Vulnerability to steal photos and call voices without permission from Pixel and Samsung Android smartphones is discovered
Israeli security company Checkmarx said, “Google and Samsung Android smartphones can use cameras and microphones without the user ’s permission. Vulnerable I found a sex. ' This vulnerability named ' CVE-2019-2234 ' is said to have been fixed by Google and Samsung at the time of writing the article, but the same vulnerability also lurked on Android smartphones of manufacturers other than both companies It is possible that there is.
Android_Camera_Vulnerability_Report_FINAL_v2_ (002) .pdf
(PDF file) https://info.checkmarx.com/hubfs/Reports/Android_Camera_Vulnerability_Report_FINAL_v2_(002).pdf
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When you play the following movie, you can see how Checkmarx is actually taking over the camera and microphone of an Android smartphone with a dummy application.
Hijacking Google Pixel Camera Application-YouTube
Checkmarx has tested the vulnerabilities of Pixel 2 XL and Pixel 3 with Android 9, but Samsung has confirmed that it has an impact on its smartphones.
This time, Checkmarx uses a mock-up weather app created for verification, which does not allow the use of cameras and microphones, and only has access to storage .
The app returned to the home screen immediately after launching the app, but the attacker's PC already has a hacking menu.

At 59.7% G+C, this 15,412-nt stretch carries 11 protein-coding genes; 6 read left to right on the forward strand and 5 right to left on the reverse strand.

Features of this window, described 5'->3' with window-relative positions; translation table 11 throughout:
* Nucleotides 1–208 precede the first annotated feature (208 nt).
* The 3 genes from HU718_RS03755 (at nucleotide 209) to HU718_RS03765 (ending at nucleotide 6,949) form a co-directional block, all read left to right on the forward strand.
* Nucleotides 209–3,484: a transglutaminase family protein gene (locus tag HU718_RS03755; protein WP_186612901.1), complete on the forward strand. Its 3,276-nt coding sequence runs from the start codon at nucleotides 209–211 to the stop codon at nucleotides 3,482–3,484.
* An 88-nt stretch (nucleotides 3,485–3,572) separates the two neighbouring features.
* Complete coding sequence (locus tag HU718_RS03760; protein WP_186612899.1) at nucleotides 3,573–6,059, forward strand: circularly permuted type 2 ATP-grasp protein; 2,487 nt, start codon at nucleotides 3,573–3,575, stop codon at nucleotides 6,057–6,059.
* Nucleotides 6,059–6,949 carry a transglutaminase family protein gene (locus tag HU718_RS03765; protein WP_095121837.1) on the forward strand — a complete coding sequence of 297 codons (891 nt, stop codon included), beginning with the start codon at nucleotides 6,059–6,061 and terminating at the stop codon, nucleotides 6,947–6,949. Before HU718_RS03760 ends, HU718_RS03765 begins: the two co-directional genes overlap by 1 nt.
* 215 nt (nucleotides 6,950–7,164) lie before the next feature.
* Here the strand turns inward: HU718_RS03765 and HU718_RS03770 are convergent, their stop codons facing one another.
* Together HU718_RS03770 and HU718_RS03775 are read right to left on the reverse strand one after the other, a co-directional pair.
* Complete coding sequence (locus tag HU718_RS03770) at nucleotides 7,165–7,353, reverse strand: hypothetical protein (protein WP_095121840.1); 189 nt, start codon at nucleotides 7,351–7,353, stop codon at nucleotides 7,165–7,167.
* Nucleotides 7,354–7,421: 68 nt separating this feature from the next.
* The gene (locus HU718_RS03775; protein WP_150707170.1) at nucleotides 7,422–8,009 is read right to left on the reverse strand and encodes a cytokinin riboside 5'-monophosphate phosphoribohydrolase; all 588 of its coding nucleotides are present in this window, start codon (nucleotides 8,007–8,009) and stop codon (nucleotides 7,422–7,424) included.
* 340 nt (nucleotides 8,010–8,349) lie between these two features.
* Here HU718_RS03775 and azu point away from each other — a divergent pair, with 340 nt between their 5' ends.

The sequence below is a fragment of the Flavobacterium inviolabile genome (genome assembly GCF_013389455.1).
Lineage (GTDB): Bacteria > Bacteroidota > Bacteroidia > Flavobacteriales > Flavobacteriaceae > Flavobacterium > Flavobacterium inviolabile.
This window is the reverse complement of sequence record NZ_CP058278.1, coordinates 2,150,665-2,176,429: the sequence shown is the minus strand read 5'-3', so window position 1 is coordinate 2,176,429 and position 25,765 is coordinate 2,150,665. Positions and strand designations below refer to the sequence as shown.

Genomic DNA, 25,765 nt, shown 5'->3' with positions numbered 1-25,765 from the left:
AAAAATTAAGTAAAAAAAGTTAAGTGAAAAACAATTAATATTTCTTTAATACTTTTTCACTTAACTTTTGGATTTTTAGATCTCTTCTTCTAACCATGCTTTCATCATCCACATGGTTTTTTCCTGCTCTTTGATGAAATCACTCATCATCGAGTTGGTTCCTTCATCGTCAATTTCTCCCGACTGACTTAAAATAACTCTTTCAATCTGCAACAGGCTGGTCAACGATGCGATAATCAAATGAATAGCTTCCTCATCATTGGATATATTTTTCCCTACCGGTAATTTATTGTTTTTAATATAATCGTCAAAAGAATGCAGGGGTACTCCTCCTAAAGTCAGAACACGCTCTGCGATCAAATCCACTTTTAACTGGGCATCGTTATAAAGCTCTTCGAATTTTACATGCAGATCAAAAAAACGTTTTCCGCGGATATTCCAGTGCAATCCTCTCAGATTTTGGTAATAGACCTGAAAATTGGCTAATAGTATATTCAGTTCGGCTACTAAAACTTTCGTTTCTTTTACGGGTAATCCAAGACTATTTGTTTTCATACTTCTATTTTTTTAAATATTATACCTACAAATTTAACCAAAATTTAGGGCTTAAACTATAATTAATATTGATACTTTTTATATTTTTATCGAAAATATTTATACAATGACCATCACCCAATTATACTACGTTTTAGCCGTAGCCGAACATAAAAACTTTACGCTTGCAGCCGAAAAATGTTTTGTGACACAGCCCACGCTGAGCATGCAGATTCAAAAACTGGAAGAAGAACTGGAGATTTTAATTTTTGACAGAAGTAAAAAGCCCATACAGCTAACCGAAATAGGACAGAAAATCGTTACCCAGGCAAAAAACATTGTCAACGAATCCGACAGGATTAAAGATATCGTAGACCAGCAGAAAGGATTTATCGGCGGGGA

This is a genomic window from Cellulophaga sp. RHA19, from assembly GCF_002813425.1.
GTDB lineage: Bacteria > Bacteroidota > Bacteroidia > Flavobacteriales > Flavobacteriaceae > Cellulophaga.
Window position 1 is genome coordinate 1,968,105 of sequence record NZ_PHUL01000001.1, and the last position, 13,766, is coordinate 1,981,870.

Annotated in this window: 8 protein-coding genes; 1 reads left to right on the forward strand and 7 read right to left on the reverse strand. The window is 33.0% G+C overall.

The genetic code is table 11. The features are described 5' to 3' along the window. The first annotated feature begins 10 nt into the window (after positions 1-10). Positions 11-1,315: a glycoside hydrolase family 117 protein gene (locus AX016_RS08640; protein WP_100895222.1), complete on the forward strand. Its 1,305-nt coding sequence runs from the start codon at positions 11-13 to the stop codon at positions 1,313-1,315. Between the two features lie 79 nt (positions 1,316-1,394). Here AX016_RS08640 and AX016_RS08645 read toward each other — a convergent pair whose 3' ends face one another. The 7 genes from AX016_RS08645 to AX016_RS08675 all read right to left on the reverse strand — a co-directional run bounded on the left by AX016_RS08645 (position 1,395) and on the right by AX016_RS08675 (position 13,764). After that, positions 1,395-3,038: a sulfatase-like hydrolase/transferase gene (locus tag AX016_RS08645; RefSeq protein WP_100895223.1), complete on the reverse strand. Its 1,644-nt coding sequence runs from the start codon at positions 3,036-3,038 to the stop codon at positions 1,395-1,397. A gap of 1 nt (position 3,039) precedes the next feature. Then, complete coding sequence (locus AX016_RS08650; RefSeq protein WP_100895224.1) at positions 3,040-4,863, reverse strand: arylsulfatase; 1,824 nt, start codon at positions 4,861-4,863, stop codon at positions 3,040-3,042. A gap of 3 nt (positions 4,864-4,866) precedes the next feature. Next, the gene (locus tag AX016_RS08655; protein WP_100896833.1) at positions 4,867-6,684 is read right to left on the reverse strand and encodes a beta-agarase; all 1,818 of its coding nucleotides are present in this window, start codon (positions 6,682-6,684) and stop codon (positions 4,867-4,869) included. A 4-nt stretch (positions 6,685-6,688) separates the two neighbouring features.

Click “Take Photo” and the camera on your smartphone will start for a moment ...
I immediately returned to the home screen with no shutter sound.
However, photos taken by the smartphone's rear camera are sent to the attacker's PC. Furthermore, from the GPS information included in the Exif of the photo, the location of the smartphone has been identified.
Even if the smartphone is turned down, the ceiling of the room captured by the rear camera is projected on the PC, and you can see that the camera can be used without problems even when the smartphone is in the sleep state. Also, the attacker can detect that the screen has been turned down by information from the proximity sensor.
By exploiting this vulnerability, it is possible to steal video and audio as well as photos. In the movie, a woman is calling with a smartphone in her right ear.
The video captured by the smartphone during the call was displayed on the attacker's PC. In this way, being able to obtain information from proximity sensors means that smartphones can steal video while aiming at the moment during a call. Of course, since the video also includes audio, the content of the conversation is okay.
Media files stored on the SD card can also be freely accessed, so all photos and movies taken before installing the fake app will be stolen. In addition, you can delete photos and videos that have been stolen, so the victim won't notice when they check the photos on their smartphones.
According to Checkmarx, the vulnerabilities discovered this time are likely due to the fact that the Android smartphone's camera is linked to Google Assistant or a third-party assistant app. Google has confirmed through Checkmarx, “The Google device issue affected by this vulnerability has been fixed by a Google Camera update delivered in July 2019. Similar patches are available to all Android partners. It is possible. '
Checkmarx hasn't revealed the manufacturers of smartphones affected by the vulnerability, other than Google and Samsung, but it says, “To ensure proper damage mitigation and general security measures, all applications on the device are up to date. Please update to '.